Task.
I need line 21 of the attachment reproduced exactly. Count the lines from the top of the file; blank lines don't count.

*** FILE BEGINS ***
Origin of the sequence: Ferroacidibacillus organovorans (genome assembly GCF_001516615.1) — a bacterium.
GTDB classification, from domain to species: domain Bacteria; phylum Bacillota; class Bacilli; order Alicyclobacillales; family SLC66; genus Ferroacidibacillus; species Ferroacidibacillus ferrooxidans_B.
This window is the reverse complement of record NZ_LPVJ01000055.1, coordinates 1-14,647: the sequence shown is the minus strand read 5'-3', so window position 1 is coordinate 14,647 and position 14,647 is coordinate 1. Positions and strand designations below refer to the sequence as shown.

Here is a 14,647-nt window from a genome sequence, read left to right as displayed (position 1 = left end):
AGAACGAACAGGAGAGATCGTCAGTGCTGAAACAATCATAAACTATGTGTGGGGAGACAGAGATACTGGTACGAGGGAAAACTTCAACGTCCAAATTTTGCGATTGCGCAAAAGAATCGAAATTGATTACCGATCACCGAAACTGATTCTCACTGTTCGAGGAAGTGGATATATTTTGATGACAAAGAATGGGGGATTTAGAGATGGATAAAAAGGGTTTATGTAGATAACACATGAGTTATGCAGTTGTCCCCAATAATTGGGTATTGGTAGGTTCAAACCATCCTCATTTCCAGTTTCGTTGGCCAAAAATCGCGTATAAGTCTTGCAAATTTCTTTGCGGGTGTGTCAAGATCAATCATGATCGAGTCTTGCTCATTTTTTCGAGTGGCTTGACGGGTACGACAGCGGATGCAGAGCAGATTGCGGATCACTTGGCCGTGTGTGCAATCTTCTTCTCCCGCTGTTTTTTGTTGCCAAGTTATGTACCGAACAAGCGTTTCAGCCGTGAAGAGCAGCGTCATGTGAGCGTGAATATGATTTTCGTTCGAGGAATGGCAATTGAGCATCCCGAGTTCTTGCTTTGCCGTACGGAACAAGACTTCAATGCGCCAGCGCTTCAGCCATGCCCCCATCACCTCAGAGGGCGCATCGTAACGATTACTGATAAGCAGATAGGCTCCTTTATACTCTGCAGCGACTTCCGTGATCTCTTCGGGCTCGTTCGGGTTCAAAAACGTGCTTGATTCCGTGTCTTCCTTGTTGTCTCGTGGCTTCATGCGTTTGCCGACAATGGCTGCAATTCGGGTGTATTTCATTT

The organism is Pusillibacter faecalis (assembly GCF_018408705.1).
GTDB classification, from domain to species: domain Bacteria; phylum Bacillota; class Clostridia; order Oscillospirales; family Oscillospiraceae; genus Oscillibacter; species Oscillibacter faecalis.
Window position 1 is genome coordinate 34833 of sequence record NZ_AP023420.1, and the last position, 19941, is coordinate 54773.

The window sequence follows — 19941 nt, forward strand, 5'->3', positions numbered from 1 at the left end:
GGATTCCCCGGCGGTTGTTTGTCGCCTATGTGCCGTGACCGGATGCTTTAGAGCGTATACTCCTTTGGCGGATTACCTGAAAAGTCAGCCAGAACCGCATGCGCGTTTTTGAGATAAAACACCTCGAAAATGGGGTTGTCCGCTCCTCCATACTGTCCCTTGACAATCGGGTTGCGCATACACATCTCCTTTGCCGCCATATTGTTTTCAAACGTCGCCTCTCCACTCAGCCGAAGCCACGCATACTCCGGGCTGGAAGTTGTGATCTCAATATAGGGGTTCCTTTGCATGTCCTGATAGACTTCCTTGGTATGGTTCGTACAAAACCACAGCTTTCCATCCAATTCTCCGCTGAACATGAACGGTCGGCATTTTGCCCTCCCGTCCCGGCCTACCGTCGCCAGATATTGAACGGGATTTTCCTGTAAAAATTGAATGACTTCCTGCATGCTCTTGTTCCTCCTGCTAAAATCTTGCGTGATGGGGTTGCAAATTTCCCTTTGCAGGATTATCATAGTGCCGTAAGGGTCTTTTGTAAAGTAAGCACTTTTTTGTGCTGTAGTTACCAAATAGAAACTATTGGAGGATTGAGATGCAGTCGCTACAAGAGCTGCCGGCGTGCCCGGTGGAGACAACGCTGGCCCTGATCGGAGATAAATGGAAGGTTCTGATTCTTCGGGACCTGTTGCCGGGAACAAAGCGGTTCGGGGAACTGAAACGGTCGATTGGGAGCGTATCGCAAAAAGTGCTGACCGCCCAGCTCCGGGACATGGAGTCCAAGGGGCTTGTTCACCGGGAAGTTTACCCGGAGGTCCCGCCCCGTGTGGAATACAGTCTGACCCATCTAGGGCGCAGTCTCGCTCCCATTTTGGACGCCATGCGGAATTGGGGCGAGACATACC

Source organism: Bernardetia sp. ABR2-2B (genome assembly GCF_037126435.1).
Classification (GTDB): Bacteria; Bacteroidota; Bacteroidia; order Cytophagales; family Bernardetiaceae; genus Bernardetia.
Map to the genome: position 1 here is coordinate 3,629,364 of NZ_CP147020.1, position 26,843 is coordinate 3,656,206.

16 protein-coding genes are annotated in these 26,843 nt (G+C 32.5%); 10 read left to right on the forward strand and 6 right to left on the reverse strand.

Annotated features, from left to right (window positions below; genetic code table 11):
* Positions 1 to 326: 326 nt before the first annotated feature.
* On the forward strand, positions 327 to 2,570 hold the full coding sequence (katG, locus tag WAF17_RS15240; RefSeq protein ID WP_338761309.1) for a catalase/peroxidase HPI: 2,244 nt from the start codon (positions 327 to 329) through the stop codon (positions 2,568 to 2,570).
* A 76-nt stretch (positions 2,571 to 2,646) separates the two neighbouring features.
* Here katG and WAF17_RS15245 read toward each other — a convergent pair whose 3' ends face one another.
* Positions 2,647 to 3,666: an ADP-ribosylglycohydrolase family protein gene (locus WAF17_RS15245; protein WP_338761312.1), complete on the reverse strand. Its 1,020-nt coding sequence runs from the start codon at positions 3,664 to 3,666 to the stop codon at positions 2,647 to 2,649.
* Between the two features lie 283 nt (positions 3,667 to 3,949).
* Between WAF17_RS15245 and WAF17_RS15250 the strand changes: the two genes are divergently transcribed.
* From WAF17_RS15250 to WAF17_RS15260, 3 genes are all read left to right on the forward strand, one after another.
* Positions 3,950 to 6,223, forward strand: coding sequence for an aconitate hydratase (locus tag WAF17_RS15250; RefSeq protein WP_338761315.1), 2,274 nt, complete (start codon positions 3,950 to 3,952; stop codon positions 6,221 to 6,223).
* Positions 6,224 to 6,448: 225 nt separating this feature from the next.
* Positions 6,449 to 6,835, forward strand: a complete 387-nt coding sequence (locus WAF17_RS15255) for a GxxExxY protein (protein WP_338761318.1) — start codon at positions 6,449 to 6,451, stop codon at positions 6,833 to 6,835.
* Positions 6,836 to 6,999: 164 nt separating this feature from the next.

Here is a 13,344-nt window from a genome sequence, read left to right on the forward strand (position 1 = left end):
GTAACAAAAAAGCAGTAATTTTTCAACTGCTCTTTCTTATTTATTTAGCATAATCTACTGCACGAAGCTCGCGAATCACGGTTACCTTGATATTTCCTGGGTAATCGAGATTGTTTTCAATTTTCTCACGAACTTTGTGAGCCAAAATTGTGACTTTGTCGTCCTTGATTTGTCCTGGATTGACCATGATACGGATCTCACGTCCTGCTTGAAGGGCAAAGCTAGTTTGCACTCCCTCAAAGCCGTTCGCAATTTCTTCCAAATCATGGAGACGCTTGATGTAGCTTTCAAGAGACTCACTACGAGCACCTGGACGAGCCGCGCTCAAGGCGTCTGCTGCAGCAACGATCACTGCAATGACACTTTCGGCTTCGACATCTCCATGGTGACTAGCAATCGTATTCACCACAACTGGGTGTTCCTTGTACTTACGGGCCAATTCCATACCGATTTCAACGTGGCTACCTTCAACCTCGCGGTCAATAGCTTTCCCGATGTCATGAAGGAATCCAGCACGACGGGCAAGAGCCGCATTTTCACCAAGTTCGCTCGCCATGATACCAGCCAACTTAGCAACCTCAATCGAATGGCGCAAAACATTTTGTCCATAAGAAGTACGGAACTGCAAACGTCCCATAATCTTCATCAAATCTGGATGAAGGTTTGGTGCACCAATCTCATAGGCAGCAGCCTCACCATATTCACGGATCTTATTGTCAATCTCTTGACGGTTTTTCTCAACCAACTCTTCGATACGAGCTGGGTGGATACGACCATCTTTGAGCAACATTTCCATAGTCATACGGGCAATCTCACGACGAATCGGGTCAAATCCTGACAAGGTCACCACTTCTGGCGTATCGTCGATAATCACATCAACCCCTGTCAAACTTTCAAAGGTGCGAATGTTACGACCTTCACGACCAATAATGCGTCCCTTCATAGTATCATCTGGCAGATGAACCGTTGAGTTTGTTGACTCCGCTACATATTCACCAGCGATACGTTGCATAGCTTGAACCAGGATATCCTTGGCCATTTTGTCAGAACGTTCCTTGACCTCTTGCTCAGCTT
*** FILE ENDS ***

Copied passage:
* Between the two features lie 283 nt (positions 3,667 to 3,949).